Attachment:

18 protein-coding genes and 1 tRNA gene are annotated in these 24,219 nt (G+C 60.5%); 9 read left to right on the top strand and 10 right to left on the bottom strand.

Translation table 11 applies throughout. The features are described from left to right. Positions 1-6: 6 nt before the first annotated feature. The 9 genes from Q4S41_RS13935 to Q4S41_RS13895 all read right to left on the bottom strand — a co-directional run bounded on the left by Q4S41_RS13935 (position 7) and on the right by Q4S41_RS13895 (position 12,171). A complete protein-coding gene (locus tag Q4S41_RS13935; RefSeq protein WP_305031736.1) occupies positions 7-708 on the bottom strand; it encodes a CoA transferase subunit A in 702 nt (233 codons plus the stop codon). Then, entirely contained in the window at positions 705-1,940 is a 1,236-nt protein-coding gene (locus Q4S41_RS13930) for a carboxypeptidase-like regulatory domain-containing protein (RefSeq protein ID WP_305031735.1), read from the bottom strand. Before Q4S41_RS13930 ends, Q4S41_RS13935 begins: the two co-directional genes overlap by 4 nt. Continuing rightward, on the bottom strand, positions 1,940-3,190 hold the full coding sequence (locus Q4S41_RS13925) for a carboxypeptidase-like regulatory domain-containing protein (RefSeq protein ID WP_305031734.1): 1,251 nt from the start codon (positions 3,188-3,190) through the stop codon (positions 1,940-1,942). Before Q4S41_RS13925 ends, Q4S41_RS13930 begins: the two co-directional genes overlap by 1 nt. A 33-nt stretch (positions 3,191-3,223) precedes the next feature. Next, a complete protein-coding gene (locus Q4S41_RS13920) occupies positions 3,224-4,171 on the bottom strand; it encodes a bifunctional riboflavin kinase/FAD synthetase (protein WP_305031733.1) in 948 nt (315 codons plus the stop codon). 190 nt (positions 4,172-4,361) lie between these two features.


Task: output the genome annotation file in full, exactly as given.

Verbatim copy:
18 protein-coding genes and 1 tRNA gene are annotated in these 24,219 nt (G+C 60.5%); 9 read left to right on the top strand and 10 right to left on the bottom strand.

Translation table 11 applies throughout. The features are described from left to right. Positions 1-6: 6 nt before the first annotated feature. The 9 genes from Q4S41_RS13935 to Q4S41_RS13895 all read right to left on the bottom strand — a co-directional run bounded on the left by Q4S41_RS13935 (position 7) and on the right by Q4S41_RS13895 (position 12,171). A complete protein-coding gene (locus tag Q4S41_RS13935; RefSeq protein WP_305031736.1) occupies positions 7-708 on the bottom strand; it encodes a CoA transferase subunit A in 702 nt (233 codons plus the stop codon). Then, entirely contained in the window at positions 705-1,940 is a 1,236-nt protein-coding gene (locus Q4S41_RS13930) for a carboxypeptidase-like regulatory domain-containing protein (RefSeq protein ID WP_305031735.1), read from the bottom strand. Before Q4S41_RS13930 ends, Q4S41_RS13935 begins: the two co-directional genes overlap by 4 nt. Continuing rightward, on the bottom strand, positions 1,940-3,190 hold the full coding sequence (locus Q4S41_RS13925) for a carboxypeptidase-like regulatory domain-containing protein (RefSeq protein ID WP_305031734.1): 1,251 nt from the start codon (positions 3,188-3,190) through the stop codon (positions 1,940-1,942). Before Q4S41_RS13925 ends, Q4S41_RS13930 begins: the two co-directional genes overlap by 1 nt. A 33-nt stretch (positions 3,191-3,223) precedes the next feature. Next, a complete protein-coding gene (locus Q4S41_RS13920) occupies positions 3,224-4,171 on the bottom strand; it encodes a bifunctional riboflavin kinase/FAD synthetase (protein WP_305031733.1) in 948 nt (315 codons plus the stop codon). 190 nt (positions 4,172-4,361) lie between these two features.